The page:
Choose a substrate with crushed coral leaves for your tank as it performs well in the tank. A fine sand substrate is best to avoid clogging of the filter and along with coral leaves. Using crushed coral gravel or coral sand helps maintain pH and alkalinity. Few aquarium plants can grow without soil.


Water-pump is necessary to dissolve salt efficiently and mix it in the air. It helps in maintaining water conditions and the environment.

Setup the tank

Once you gather all the equipment, install them in the tank and start making the salt and water mix. 

Take a bucket and add sea salt in freshwater, mix it well to dissolve the salt. 

Then heat the mixture to reach a temperature between 23-29 degrees C and slowly add this mixture into the tank and stir. 

Wait for 20 minutes and stir again. Measure the salinity with a hydrometer before adding the mixture into the tank. 

The amount of salt you add depends upon the level of brackishness you want to achieve. It is preferable to start with low specific gravity (1.000-1.005) to make it tolerable for plants and fish. 

Once the plants and fish adapt to the tank environment, you can gradually increase salinity up to the desired level. You must monitor everything, otherwise, few aquarium plants can kill fish.

How to maintain a brackish aquarium?

After establishing the full tank, the next important thing is the maintenance of water conditions and parameters.

It is preferable to change 15% water every week and removes all the contaminants, debris, residues from the tank using a net. Again dd salt-and-water mix to the tank to maintain salinity.

Water change is necessary because the aquarium becomes too salty with time due to evaporation. Deeply clean your tank every month for its maintenance. Clean all the equipment weekly and sterilize the tank using UV lights to kill pathogens. Scrub off all the algae from the glass daily using a stiff brush.

Best plants for brackish water

Several plants live in a brackish habitat that makes them suitable for such an aquarium, and some of them are:

Sago pondweed

It is an extremely adaptable species worldwide, thriving in fresh, acidic ditch waters. It is a beautiful and attractive aquarium plant that can also live in alkaline and hard-water conditions.

Its adaptability to a wide range of tank parameters makes it ideal for brackish-water. It can survive high salinity of up to half-strength seawater and can tolerate the hottest to near-freezing temperature.

Cryptocoryne wendtii

This aquarium plant can live in swampy jungle streams and can tolerate mild salinity. The reason behind its choice for brackish-water is that it is not demanding and can survive in a broad range of light. It may lose some leaves in the beginning when you place it in a tank but adjusts itself in the environment with time.

Bacopa monnieri

Bacopa Monnier is a good option for a brackish aquarium as it is hardy, undemanding, and some species naturally grow in a brackish environment.

It can tolerate a mild concentration of salt and acts as an accent middle-ground plant for the aquarium.


Vallisneria species are hardy aquarium plants that can tolerate changing water conditions and are suitable for a brackish aquarium. They grow well in the tank having a temperature range of 60-85 degrees F.

It typically produces long, eel-like, thin leaves and is present throughout the world. They are not demanding in terms of light but do require nutrient-rich substrate for growth.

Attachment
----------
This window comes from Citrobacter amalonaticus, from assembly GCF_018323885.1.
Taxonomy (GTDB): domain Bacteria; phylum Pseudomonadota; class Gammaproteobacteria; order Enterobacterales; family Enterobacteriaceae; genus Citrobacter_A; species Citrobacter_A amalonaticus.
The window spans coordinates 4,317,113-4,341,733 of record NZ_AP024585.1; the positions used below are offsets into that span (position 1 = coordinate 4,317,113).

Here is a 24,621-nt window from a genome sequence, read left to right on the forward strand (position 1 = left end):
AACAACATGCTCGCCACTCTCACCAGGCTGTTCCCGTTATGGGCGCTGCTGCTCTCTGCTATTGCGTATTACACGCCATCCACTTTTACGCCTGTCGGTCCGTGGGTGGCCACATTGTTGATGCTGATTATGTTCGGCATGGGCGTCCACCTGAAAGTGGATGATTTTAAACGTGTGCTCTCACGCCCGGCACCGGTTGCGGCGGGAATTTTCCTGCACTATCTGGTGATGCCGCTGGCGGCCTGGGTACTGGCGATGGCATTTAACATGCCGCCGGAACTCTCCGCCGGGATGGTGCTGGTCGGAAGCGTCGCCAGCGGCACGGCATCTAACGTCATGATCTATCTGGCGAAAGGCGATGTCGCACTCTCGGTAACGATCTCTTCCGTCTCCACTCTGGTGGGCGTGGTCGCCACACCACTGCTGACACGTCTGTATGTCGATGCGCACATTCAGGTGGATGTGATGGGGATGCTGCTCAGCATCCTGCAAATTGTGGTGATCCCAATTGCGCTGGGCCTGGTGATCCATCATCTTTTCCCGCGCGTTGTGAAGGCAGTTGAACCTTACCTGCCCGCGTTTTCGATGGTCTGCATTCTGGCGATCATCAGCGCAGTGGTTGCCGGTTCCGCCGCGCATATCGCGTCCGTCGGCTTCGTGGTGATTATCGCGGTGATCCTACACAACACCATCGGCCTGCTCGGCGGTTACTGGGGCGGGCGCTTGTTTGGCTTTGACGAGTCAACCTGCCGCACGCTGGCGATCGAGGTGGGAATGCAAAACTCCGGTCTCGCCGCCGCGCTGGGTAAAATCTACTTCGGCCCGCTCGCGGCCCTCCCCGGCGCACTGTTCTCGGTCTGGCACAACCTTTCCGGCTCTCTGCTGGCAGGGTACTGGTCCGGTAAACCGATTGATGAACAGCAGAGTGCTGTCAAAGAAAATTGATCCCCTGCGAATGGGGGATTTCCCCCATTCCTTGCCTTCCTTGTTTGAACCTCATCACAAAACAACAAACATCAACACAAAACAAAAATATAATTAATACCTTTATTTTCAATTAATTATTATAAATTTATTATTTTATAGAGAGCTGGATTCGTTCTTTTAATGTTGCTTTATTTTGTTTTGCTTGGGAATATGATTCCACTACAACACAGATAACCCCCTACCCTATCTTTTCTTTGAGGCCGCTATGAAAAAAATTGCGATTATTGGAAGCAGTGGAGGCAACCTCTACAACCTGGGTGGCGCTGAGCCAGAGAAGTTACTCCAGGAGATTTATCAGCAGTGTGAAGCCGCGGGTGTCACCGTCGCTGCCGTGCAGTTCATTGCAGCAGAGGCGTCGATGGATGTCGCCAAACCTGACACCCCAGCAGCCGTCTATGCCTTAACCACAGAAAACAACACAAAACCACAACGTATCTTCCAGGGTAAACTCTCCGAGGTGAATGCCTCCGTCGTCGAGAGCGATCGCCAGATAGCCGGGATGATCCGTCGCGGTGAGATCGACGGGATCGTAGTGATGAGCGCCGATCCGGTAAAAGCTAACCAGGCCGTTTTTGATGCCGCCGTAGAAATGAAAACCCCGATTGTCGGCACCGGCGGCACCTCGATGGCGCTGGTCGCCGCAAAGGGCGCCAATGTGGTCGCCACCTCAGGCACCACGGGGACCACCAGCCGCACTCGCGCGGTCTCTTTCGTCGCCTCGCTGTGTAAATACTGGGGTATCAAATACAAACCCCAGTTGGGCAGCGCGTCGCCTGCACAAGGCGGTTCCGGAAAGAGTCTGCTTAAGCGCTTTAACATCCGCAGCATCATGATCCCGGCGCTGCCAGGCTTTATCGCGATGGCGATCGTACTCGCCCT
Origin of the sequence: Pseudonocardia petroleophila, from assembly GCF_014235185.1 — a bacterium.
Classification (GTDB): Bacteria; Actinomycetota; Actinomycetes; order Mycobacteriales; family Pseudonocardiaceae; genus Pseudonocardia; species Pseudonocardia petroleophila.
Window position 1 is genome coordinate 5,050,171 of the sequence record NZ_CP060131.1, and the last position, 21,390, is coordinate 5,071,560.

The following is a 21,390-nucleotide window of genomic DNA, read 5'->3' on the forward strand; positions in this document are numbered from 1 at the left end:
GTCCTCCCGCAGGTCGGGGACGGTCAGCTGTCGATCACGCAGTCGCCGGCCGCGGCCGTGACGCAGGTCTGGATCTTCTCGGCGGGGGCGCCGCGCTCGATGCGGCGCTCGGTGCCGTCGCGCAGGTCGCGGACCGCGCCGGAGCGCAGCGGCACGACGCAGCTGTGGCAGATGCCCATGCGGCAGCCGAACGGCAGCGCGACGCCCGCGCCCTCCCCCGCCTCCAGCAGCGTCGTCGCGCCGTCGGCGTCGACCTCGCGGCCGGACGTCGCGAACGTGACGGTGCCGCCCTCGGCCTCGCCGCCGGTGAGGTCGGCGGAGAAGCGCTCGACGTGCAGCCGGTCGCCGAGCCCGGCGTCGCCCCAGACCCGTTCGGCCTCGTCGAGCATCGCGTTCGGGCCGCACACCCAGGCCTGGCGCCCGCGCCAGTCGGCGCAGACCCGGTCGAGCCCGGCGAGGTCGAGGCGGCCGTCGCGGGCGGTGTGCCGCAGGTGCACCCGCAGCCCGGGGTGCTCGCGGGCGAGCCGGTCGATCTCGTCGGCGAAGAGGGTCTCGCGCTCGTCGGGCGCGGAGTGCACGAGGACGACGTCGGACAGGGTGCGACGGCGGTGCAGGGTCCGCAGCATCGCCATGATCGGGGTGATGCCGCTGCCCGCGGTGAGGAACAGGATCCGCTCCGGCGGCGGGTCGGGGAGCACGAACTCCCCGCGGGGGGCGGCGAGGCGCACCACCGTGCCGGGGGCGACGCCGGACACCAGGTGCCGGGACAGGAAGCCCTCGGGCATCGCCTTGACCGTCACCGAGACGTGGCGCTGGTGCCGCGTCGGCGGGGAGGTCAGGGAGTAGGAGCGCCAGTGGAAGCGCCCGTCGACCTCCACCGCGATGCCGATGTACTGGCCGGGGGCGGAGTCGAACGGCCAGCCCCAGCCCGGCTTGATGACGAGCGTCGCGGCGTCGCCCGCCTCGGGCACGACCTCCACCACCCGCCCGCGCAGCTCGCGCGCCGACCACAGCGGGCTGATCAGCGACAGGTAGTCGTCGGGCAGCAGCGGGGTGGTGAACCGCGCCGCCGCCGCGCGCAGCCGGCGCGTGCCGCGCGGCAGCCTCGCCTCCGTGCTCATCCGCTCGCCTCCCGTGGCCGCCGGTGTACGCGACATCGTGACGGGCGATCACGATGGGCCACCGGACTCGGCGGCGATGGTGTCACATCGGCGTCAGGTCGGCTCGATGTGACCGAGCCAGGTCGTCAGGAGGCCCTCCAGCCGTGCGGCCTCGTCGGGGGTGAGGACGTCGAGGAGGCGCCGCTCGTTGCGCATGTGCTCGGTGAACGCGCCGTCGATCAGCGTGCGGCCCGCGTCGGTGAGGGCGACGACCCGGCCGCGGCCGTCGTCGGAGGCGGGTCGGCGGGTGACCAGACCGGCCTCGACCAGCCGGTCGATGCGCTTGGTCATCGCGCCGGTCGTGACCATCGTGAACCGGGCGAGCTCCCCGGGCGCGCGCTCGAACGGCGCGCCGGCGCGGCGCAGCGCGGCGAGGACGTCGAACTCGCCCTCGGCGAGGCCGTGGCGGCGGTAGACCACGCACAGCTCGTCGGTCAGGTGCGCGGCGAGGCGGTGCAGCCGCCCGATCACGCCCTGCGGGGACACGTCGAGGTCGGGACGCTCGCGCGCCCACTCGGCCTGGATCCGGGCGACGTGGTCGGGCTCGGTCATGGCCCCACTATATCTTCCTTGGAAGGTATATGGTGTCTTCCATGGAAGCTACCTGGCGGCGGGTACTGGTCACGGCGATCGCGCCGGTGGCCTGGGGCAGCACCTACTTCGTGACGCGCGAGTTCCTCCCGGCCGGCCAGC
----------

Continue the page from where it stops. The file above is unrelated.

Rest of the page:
Samolus valerandi

Samolus valerandi or seaside brookweed lives and grows in the seaside that makes it tolerant to high salinity. It requires a high amount of light and temperature below 77 degrees F, which resembles your brackish tank aquarium.


Sagittaria species require moderate to bright lighting along with nutrient-rich substrate and grow up to 24 inches tall. They grow well in marshy areas and are therefore suitable for brackish tanks.

They produce leaves of an arrowhead shape and can tolerate the tank conditions. The two most common species of Sagittaria are Sagittaria lancifolia and Sagittaria subulata.


Mangrove is the most suitable plant for the brackish tank as it grows naturally in brackish marshes and is adaptable to such conditions. It is an aquarium plant that can also grow in the saltwater-aquarium and have long roots to absorb water and nutrients.

Also, they excrete salt from their leaves, so you have to wash them with fresh water every few days. The only concern about this plant is that it can not survive fully-submerged. You have to keep leaves above water in the tank when you decide to add them.

Micro sword

Its natural habitat is the brackish area that makes it suitable for a brackish aquarium as it can survive and tolerate such conditions naturally. It is demanding plants that require sufficient light, substrate, and fertilization. 


Watersprite grows well in brackish water as it can tolerate salt but sometimes turn brown and slow their growth in this condition. It produces delicate, lacy-pattern leaves and looks stunning in the tank.

Java fern

Java fern is the best choice for brackish tanks as it grows in a similar habitat. It is an inhabitant of a swampy, flooded jungle environment that makes it tolerant to tank conditions. It is incredibly resistant to changing the aquarium’s environment.

Java moss

It is not habitual of the brackish environment, but when you acclimate carefully, the plant adjusts itself and starts growing well. It requires regular trimming to prevent a lack of oxygen supply in the middle parts. 


Anubias is another better choice for the brackish tank as it is not demanding and can tolerate a wide range of water parameters. It is easy to grow and care for and produces lush green arrow-shaped leaves.  

Can water lilies grow in brackish water?

No, Waterlilies do not tolerate saline water and are not suitable for a brackish aquarium. They live in freshwater, where they require at least 6 hours of sunlight, and ideal pH ranges from 6.5 to 8.

If you add water lilies they may not grow in brackish water, so it is better to get aquarium plants that can sustain the water conditions.